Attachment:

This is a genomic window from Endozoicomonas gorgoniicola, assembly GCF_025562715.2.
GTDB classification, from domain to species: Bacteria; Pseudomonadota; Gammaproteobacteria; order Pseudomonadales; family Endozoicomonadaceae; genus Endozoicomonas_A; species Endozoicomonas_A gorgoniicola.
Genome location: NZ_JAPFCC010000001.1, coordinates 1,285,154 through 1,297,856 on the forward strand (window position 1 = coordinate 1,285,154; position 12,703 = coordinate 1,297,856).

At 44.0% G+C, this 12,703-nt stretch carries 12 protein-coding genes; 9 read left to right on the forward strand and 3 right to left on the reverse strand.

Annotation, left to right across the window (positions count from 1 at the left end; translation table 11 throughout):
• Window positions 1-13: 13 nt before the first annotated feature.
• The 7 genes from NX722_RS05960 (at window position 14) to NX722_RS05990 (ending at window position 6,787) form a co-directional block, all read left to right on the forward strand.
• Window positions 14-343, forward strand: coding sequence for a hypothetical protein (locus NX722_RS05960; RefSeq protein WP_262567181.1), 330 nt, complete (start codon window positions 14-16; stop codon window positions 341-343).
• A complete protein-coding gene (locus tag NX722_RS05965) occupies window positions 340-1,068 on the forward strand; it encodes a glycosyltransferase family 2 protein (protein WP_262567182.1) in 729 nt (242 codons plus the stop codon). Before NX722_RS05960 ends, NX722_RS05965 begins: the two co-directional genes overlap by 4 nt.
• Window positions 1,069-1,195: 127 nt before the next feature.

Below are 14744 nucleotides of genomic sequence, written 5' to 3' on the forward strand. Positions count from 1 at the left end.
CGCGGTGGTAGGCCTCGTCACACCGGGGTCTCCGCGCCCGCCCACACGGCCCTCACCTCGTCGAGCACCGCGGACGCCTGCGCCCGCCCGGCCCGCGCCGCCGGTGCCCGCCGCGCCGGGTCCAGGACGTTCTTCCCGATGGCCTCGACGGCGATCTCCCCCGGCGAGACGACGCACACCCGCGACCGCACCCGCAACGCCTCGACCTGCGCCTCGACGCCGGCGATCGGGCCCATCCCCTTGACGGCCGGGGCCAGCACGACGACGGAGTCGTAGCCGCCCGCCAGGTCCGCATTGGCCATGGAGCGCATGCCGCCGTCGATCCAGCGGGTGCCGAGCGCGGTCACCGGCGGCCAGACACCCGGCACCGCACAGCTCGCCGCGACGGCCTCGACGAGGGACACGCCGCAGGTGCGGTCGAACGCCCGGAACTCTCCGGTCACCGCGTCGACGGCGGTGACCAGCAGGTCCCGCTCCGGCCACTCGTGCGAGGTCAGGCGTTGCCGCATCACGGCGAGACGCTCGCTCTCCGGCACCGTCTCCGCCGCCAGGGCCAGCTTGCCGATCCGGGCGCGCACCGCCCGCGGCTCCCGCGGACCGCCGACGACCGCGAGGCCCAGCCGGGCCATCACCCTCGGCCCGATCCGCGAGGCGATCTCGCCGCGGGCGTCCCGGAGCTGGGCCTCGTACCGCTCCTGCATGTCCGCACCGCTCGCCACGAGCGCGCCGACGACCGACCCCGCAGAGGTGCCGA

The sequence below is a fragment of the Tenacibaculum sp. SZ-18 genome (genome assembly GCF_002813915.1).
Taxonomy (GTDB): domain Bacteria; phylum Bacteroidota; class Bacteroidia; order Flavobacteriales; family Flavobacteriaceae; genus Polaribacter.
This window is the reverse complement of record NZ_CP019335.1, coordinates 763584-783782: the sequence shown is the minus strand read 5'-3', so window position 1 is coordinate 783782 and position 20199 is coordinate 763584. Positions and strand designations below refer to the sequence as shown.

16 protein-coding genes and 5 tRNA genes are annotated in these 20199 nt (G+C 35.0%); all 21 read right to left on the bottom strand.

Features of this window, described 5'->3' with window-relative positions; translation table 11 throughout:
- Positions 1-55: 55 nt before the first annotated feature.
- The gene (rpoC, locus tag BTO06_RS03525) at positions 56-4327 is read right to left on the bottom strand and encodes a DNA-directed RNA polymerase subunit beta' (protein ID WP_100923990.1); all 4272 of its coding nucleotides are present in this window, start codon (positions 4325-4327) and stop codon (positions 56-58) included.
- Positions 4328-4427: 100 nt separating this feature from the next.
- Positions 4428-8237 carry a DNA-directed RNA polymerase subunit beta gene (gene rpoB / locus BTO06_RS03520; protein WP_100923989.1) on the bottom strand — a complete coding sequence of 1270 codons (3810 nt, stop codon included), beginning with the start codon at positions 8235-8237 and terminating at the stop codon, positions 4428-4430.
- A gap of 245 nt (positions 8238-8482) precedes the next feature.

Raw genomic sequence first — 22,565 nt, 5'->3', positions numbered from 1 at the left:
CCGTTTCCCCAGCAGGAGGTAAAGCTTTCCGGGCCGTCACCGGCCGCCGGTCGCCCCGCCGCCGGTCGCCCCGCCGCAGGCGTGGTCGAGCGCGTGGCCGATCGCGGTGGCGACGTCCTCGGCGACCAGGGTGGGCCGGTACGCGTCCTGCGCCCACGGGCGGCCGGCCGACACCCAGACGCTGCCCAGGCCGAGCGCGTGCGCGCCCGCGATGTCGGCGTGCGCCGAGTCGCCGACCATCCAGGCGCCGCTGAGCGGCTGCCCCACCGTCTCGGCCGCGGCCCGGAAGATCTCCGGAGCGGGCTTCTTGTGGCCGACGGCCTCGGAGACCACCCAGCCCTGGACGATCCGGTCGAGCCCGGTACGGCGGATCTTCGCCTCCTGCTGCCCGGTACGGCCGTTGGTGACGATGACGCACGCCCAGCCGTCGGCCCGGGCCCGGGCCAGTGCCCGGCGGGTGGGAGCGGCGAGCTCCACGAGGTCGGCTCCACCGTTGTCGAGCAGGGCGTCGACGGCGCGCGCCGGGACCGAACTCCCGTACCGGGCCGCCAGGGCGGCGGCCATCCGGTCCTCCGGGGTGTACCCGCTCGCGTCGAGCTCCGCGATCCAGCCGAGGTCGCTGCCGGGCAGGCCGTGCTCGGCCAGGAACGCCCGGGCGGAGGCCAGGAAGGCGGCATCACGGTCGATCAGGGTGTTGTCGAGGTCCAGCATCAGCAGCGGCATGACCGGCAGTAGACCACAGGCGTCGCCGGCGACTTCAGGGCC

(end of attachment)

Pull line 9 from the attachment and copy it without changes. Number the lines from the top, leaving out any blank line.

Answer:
• A complete protein-coding gene (locus tag NX722_RS05965) occupies window positions 340-1,068 on the forward strand; it encodes a glycosyltransferase family 2 protein (protein WP_262567182.1) in 729 nt (242 codons plus the stop codon). Before NX722_RS05960 ends, NX722_RS05965 begins: the two co-directional genes overlap by 4 nt.